Sex Offender Registration for Juvenile Offenders May Not Be Effective

It's a fact of life: children make mistakes. Often, these mistakes provide an opportunity for a parental figure to teach the child the difference between inappropriate and appropriate behavior. Unfortunately, occasionally these mistakes can lead to a lifetime of punishment — for example, when the mistake leads to accusations of juvenile sex offenses.

One man is living this particular nightmare. When he was 12 years old he had inappropriate contact with his eight year old sister. He states it was never penetrative, but was more aptly described as exploratory touching. When the sister approached the mother, the young boy never denied it. He never called his sister a liar.

In an attempt to steer them onto the right path, the mother contacted a counselor. She intended to have the children meet with the counselor to make sure that the experiment did not go any further, also, to help ensure both children could continue to lead healthy lives and help teach her son the difference between right and wrong. Unfortunately, state law required the counselor to contact the police, and the police chose to file charges against the young boy.

As a result, the child spent three and a half years in the Texas juvenile justice system and is now required to register as a sex offender until he is 31 years old.

No one would argue against protecting victims, particularly children, but wasn't this young boy a child himself? Although some punishment may have been appropriate, didn't he also deserve some level of protection and rehabilitation instead of only receiving punishment?

Children who are found guilty of sex crimes are at a critical crossroads. Penalties may be necessary to help deter the crimes in the first place, but once the crime is committed many professionals argue that a focus on rehabilitation is far more productive.

History of the Sex Offender Registration List

One of the more devastating penalties requires juveniles to register as sexual offenders. The beginning of these lists is most often associated with Megan's Law.

Megan's Law was enacted shortly after the tragic death of Megan Kanka in New Jersey. The seven-year-old girl was lured by a neighbor with promises of seeing a puppy. The neighbor, a convicted sex offender who served time for aggravated assault and attempted sexual assault against a child, assaulted and killed the girl just 30 yards from her own home.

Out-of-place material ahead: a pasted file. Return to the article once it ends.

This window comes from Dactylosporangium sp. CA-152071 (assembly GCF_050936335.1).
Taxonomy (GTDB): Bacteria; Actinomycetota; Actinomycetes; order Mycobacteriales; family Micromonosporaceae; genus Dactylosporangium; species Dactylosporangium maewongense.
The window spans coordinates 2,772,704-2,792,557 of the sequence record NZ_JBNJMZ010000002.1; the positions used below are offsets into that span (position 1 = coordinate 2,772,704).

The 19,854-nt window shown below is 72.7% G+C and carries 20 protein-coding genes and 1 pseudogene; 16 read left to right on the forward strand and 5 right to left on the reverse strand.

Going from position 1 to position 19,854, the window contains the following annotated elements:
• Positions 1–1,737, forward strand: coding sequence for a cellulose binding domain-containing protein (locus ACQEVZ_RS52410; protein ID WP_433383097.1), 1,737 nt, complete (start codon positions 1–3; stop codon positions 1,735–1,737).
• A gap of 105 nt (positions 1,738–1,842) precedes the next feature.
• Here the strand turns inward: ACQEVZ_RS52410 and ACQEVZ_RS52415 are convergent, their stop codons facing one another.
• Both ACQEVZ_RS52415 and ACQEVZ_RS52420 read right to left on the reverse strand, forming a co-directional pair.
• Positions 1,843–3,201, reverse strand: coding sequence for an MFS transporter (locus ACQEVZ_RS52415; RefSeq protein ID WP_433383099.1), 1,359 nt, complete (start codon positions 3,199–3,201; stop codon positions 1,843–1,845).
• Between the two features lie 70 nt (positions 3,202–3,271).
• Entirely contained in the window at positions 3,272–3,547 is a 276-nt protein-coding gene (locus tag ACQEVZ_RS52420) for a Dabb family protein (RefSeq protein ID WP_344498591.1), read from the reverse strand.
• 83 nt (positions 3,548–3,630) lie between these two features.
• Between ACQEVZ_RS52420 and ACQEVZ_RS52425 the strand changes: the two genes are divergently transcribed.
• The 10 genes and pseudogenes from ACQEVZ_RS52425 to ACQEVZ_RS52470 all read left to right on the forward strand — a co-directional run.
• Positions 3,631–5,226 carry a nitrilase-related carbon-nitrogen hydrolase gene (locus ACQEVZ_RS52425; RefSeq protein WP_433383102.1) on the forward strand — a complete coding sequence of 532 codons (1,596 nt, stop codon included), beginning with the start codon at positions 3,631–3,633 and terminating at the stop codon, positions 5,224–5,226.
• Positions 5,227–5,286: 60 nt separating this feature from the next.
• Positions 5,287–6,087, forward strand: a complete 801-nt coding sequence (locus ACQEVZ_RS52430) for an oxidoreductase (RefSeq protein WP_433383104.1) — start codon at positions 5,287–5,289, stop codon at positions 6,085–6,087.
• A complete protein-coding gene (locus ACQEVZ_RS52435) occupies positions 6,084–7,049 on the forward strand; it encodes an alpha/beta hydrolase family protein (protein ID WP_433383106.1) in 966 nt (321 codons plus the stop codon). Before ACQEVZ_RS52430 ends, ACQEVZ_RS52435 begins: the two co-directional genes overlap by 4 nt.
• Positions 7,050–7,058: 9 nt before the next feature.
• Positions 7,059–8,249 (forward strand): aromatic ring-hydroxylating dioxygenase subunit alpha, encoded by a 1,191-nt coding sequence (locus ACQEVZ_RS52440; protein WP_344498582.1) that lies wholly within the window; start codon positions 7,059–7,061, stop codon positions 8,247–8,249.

State officials reacted to the public outcry promptly, enacting Megan's Law. The piece of legislation was later extended to many states, including Texas, and can be applied to all sex offenders whether the victims are children or adults, and whether the offenders are children or adults themselves.

The list was designed to aid enforcement officers in tracking offenders and alert community members when an offender moved into their neighborhood. It was thought that public awareness would allow parents to better protect their children.

Unfortunately, research of the first ten years of the lists' existence is not supporting these designs. The Justice Department completed a study in 2008, finding that a comparison of the decade before and after implementation of the sex offender registry shows little change in criminal activity and public safety. In fact, Megan's Law was found to have no effect on re-arrest, re-offense or reduction in the number of victims involved in sexual offense crimes, particularly when the offender was a juvenile at the time of commission.

Sex Offender Registration List: Drawbacks and Texas Law

Even without scientific support, the list will most likely remain as is. In fact, it has been growing by over 100 additions every week.

Many state officials are concerned that removing anyone from the list could be political suicide. The chair of the House Corrections Committee, State Rep. Jerry Madden, stated that it was difficult to remove even low-risk juveniles from the list for fear of getting it wrong. No one, he told the Texas Observer, wants to "let out the one that's going to go grab someone's kid off the street."

Although many states limit the information provided on juvenile offenders, Texas generally does not. Instead, a broad range of information is available including the registrant's name, address, phone number and a current picture. These individuals have difficulties finding jobs, a place to live and are often victims of harassment.

Advocates for a victims' rights group — Texas Association Against Sexual Assault — argue that the current sex offender registration list is far too large to be effective. At over 70,000 individuals listed and growing, it is difficult to determine who the dangerous offenders are. As a result, Torie Camp, deputy director of the group, argues juvenile sex offenders should not be included since they generally do not pose the same risks as adult offenders.

The far-reaching consequences of sex offender registration are just beginning to be known. If you or a loved one is charged with a juvenile sex offense, it is more important than ever to seek the aid of experienced juvenile sex offense lawyers to better ensure that your legal rights are protected.